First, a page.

In addition to the benefits enjoyed by the students and schools involved in dual enrollment programs, there are also benefits for industry and the economy as a whole. Many community colleges partner with local manufacturers. Thus, industry representatives have the opportunity to support and influence dual enrollment programs by helping educational institutions understand the roles they need to fill and which skills employees will need to succeed in industry.

This is especially important in today’s manufacturing environment, where a tremendous skills gap has left manufacturers in desperate need of highly-skilled workers to fill open positions. For example, recent statistics from the Department of Labor reveal that October 2018 set a new all-time record of 522,000 open manufacturing jobs (an increase of 37,000 over the previous month). This workforce crisis isn’t likely to get better any time soon, as long as the number of overall job openings (more than seven million) exceed the number of people looking for work (six million).

Many entities are working to close the skills gap, though, and there is reason for hope. In December 2018, the White House Office of Science and Technology Policy (OSTP) published a five-year plan to improve STEM education in America.

The strategic plan envisions an interdisciplinary approach to STEM education that “includes the teaching of academic concepts through real-world applications and combines formal and informal learning in schools, the community, and the workplace.” To that end, dual enrollment programs that focus on CTE will continue to be important tools to elevate the level of STEM education and prepare students with the skills they will need to be successful in the workplace of the future.

A Real-World Example

A great example of a CTE-focused dual enrollment program can be found in Scott County, Indiana. Students at high schools in Scottsburg, Austin, and Crothersville can gain college credit through a dual enrollment program developed in conjunction with Ivy Tech Community College and the Mid-America Science Park (MASPark)

MASPark is an innovative science park dedicated to career and technical education and local workforce development. Its Training & Workforce Development Center features an impressive 3,500 square feet of training space, including an Amatrol industrial training lab with real-world advanced manufacturing and green energy training equipment.

Credits & Certifications

The two dual enrollment programs currently available focus on welding and advanced manufacturing. For example, welding students can earn both an American Welding Society certification in stick welding, as well as nine college credits.

Likewise, advanced manufacturing students can earn six college credits toward an Associate of Applied Science degree, while also earning industry-standard certifications in safety, quality practices and measurement, manufacturing processes and production, and maintenance awareness as part of the Manufacturing Skills Standards Council’s (MSSC) Certified Production Technician (CPT) program.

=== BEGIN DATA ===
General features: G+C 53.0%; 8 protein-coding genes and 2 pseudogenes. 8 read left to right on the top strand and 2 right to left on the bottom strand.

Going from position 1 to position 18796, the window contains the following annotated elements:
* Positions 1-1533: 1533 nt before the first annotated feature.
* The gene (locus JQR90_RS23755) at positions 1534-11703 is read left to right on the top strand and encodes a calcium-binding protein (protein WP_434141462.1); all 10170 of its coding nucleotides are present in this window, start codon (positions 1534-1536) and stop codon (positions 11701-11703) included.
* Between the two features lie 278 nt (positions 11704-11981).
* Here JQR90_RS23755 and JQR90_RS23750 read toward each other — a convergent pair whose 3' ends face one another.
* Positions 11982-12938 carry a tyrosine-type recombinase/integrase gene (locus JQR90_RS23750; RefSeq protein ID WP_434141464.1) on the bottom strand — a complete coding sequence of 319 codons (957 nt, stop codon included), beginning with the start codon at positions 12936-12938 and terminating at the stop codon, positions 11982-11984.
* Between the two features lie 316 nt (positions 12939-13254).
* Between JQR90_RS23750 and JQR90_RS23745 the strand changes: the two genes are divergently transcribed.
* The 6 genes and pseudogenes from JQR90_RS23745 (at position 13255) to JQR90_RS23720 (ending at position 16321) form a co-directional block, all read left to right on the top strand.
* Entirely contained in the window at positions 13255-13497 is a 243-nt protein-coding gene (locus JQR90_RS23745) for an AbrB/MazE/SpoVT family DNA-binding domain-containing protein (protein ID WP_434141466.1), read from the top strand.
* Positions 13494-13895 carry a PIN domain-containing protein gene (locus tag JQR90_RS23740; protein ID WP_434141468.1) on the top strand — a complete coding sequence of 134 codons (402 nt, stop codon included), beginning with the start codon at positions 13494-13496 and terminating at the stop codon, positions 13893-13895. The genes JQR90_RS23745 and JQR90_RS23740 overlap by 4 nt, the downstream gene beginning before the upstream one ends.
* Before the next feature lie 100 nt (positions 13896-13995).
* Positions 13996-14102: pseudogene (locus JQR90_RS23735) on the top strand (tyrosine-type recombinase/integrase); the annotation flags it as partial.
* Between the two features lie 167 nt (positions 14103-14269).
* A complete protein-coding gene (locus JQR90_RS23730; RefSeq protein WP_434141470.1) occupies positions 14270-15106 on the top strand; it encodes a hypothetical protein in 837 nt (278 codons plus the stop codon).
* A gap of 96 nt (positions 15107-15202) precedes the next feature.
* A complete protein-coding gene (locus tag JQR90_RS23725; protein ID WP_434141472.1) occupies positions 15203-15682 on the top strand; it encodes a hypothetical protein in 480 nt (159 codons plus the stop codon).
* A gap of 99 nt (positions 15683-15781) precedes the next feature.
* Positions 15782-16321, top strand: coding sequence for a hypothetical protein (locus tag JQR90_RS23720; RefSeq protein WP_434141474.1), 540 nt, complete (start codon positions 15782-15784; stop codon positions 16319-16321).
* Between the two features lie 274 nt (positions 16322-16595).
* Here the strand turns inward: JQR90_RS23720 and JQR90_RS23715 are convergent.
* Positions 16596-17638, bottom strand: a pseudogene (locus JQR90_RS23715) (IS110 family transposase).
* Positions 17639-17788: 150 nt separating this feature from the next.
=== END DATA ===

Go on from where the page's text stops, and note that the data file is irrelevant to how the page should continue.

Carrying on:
Students can begin taking these classes as early as 10th grade. Motivated students who complete both programs could graduate high school with a full semester’s worth of college credit in hand, as well as multiple industry-standard certifications. The prospects for such students are bright indeed.

A Win-Win

Robert Anderson, Superintendent of Scott County School District 1, believes the dual enrollment program represents a great partnership that has fostered productive collaboration between schools and local industry:

“It’s created a partnership between some of the employers and the school system, opened up a dialogue about what the needs of each other are. Manufacturers and other employers, they’re looking for good employees and it’s to their advantage also to see our kids excel. It’s kind of helped get us on the same page and help understand what we all need and what we all want. It’s a win-win for everyone.”

Kyle Mullins, the CTE teacher at Scottsburg High School, leads the dual enrollment program and concurs with Anderson:

“Our [CTE] opportunities offered to Scottsburg High School students at [MASPark] in welding and advanced manufacturing are cutting-edge and allow students an innovative opportunity to compete for jobs in the 21st century. Upon graduation from our programs, students will be prepared to have a huge impact on today’s high-performance manufacturing industry.”

Mullins uses a blended approach with students, including “e-learning, practical industrial maintenance and production experience, and collaboration with industry members in real-world manufacturing scenarios.” He works hard to build relationship with local manufacturers, structuring his curriculum to address the skills gaps they need to fill while also securing internship and job-shadowing opportunities for his students.

With Mullins’ help, students get hands-on experience with real-world equipment to develop advanced technical skills. These skills have great value in the job market for those who want to go to work immediately upon graduation. For those who wish to pursue a post-secondary degree, they will already have college credit that will help them achieve their degree more quickly.

A Trusted Training Partner

For educational institutions looking to build robust dual enrollment programs, Amatrol offers a wide variety of comprehensive training solutions that combine in-depth multimedia eLearning curriculum with high-tech physical trainers that teach hands-on skills with real-world industrial components.

With more than three decades of experience designing and manufacturing state-of-the-art training systems, Amatrol remains the world’s leader in skills-based, interactive technical learning for industry and education.

Amatrol offers learning systems for a wide variety of in-demand skill sets useful throughout industry, including: power and energy, controls, manufacturing processes, design, fluids, fluid power, thermal, electrical, electrical motors, mechanical, communications, robotics, computer integrated manufacturing, mechatronics, and automation.

Visit Amatrol online to learn how you can leverage its technical training expertise to train tomorrow’s workforce today. Together, we can bridge the skills gap and continue to transform the global workforce one life at a time.

About Duane Bolin

Duane Bolin is a former curriculum developer and education specialist. He is currently a Marketing Content Developer for Amatrol, Inc. Learn more about Amatrol and its technical training solutions, including eLearning, here and connect with Duane on Amatrol’s Twitter, Facebook, LinkedIn, and YouTube pages.